Green Tips: Plastic Free July 2023

Green Tips | June 29, 2023

By Peter Aronson

It’s a no-brainer that we need to eliminate plastic waste from our earth. 

Plastic production, transport and waste contribute substantially to global warming and plastic pollution is a global disaster, choking oceans, contaminating water supplies and endangering human, plant and animal health.

With Plastic Free July almost here, it’s a great opportunity for everyone to take the pledge and establish plastic-free habits that will last a lifetime.

Plastic Free July was established in 2011 by the Plastic Free Foundation in Australia to bring attention to the overwhelming dangers of plastic pollution. Over the last 12 years, hundreds of millions of people have participated with a stated goal of eliminating all plastic waste around the world. In 2022, it’s estimated that 140 million people from 195 countries participated in various ways, from educational programs to clean-up days to establishing new plastic-free habits. 

According to fact sheets, humans produce 400 million tons of plastic waste a year and less than eight percent of that is recycled. Every minute of every day, humans buy a staggering one million plastic water bottles and annually we use five trillion plastic bags, most of which end up in rivers, oceans, landfills or somehow in our food supply. Among the other startling and scary facts: Microplastics are present in almost every water system in the world, and chemicals from plastic containers are found in most urine samples and in most breast milk in the developed world.

Plastic is now in our blood stream, attaching itself to our heart, lungs, kidneys, and brains,” says, adding that “Plastic particles can last for thousands of years.” 

The MIT Climate Portal reports, not surprisingly, that the United States produces more plastic waste than any other country. “Something from that was packaged one day ago, you throw the packaging out,” said Christopher Noble, MIT’s Environmental Solutions Initiative’s Director of Corporate Engagement. “That packaging was used for 24 hours and then is thrown into a landfill.” It will take decades to decompose, and this produces dangerous greenhouse gasses as it does.

The Organisation for Economic Co-operation and Development estimates that throughout their lifecycle, plastics have a significant carbon footprint, emitting 3.4% of all global greenhouse gas emissions.

The plastic industry emits greenhouse gasses at every stage, from material extraction to production to disposal and incineration, according to many reports, including those by MIT and the World Bank. MIT, citing a 2019 report from the Center for International Environmental Law, says the plastic industry by 2030 will be releasing greenhouse gas emissions equal to the entire continent of Africa.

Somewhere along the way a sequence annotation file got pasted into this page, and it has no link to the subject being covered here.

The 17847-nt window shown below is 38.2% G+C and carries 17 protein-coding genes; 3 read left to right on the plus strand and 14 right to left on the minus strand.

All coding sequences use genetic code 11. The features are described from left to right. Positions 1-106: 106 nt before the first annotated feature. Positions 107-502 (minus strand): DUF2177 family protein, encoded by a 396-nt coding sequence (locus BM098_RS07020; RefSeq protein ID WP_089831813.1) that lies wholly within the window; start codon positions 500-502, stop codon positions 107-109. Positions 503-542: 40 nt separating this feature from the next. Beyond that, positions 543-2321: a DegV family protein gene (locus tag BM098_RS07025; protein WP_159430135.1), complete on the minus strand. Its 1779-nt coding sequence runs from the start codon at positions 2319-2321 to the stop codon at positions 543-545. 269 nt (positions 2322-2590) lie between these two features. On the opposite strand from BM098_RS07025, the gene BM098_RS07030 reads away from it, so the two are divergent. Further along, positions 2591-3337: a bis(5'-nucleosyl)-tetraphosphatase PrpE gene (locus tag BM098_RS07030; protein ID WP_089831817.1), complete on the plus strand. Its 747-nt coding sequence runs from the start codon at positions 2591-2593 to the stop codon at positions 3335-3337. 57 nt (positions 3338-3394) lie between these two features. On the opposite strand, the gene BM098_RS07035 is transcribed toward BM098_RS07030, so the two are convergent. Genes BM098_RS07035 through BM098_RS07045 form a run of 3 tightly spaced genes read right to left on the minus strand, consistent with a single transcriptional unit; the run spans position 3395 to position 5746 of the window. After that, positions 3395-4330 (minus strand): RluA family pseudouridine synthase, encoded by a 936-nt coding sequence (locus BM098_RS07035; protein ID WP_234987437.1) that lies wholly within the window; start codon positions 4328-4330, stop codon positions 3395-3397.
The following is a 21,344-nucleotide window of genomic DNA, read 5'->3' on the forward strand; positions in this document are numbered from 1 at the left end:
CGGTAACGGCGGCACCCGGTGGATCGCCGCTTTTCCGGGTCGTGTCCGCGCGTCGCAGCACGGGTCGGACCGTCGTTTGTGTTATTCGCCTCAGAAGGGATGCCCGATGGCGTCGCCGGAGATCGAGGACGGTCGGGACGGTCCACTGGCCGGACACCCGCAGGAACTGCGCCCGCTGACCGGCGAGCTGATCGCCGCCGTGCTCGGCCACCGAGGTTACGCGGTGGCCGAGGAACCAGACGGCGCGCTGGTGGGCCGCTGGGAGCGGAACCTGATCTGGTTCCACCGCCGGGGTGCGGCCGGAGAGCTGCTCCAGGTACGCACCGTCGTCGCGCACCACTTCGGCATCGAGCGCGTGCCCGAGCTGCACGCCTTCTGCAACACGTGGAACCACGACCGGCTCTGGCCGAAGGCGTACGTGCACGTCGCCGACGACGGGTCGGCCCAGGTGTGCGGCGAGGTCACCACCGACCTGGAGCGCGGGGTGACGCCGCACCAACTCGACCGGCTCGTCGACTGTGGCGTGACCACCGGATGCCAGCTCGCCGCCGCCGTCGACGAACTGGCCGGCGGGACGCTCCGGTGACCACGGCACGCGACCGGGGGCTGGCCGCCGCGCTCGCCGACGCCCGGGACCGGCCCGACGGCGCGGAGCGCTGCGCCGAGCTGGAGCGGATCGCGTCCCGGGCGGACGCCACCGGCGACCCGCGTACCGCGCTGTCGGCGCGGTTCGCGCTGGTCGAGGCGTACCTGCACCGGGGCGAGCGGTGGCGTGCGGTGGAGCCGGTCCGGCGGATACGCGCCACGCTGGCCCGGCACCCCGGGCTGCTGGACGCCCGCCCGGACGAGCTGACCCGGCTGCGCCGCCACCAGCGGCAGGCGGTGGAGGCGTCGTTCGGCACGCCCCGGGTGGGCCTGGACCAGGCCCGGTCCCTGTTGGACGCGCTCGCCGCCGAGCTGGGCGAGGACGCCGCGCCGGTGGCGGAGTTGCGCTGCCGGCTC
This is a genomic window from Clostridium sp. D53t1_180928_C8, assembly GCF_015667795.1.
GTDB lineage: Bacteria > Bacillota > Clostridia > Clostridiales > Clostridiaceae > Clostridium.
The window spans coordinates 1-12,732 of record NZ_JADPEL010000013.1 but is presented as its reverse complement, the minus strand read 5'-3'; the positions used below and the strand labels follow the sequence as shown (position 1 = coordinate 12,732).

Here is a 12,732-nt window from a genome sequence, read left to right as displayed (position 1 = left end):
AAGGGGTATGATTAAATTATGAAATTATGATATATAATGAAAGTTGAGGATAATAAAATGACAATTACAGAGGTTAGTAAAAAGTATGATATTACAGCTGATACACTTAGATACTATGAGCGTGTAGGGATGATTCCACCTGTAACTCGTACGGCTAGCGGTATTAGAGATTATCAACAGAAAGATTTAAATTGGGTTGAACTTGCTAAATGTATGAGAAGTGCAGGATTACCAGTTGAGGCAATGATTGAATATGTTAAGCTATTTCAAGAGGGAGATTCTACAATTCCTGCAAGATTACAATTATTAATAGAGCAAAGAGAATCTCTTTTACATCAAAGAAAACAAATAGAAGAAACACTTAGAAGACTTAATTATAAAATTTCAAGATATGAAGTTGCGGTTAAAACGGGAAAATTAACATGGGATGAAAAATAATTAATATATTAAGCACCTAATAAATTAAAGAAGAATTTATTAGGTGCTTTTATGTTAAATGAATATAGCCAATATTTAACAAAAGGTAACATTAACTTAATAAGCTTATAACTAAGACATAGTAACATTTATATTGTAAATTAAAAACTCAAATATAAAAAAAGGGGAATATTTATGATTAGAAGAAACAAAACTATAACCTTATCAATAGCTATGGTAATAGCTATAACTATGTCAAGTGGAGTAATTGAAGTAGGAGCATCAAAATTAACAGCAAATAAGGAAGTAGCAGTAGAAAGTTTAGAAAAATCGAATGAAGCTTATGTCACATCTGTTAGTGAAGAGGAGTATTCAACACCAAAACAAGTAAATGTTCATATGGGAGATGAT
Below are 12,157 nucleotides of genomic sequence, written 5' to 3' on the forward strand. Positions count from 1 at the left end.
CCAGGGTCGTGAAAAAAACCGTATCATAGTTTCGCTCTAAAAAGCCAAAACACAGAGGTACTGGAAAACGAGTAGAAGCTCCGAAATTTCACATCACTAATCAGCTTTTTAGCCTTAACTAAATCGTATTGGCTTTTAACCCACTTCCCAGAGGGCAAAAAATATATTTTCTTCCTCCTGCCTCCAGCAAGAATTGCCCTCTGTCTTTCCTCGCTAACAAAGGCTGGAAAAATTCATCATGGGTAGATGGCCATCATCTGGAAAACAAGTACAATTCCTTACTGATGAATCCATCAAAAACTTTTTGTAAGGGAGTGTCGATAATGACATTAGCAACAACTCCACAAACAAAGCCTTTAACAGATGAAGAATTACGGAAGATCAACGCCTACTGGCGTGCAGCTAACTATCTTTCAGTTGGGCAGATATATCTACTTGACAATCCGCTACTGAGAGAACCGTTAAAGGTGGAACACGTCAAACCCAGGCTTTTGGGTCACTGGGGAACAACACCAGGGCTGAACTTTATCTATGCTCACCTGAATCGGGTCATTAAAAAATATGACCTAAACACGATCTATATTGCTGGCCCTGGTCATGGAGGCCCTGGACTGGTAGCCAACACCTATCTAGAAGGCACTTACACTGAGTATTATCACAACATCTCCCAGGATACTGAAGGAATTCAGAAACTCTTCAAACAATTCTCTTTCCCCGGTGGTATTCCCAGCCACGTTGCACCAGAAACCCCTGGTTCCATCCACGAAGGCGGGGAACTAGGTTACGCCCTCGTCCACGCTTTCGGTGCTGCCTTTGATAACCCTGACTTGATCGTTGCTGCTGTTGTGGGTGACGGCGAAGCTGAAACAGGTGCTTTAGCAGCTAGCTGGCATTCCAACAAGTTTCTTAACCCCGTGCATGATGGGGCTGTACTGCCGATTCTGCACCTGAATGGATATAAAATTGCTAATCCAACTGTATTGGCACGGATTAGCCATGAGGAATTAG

The World Bank, in its 2021 report, explained that plastics originate from fossil fuels, with the plastics industry accounting for six percent of global oil consumption. Thus, if we reduce the use of plastic, we reduce the dependence on oil and the greenhouse-gas producing processes of extracting and distilling oil. Among its other disturbing details: 1) A garbage truck equivalent of plastic waste is dumped into the ocean every minute. Marine plastic pollution breaks down into microplastics and contributes to global warming through GHG emissions and indirectly by impacting ocean organisms; and 2) Open burning of plastic and other waste is a common practice in South Asia and the developing world, with it a particular problem in India and Nepal. This burning leads to the dangerous air pollutant called black carbon and is responsible for half the visible smog in New Delhi. The global warming potential of black carbon is up to 5,000 times greater than that of carbon dioxide.  

It’s imperative that we reduce our reliance on plastic. lists 50 ways to do so. Below are their most common examples and a few of our own:

  1. Stop buying bottled water. Use a reusable container and take it with you when you leave the house;
  2. Stop using plastic bags of any kind. Use reusable cloth bags, including those for vegetables, and take them with you whenever you leave the house;
  3. Do not purchase fruits and vegetables in plastic containers; Purchase items loose or those in compostable or reusable containers. Shopping at your local farmers market makes this easier;
  4. Start a plastic-free program at a business, school, building or in your community;
  5. Use glass, not plastic, storage containers; and
  6. Use your own reusable cup when purchasing to-go coffee or other drinks. 

Search the internet for Plastic Free July events near you. Madison Square Park Conservancy in NYC will hold events, with info here’s toolkit for starting a plastic-free life can be found here

Take our Plastic Free July pledge here

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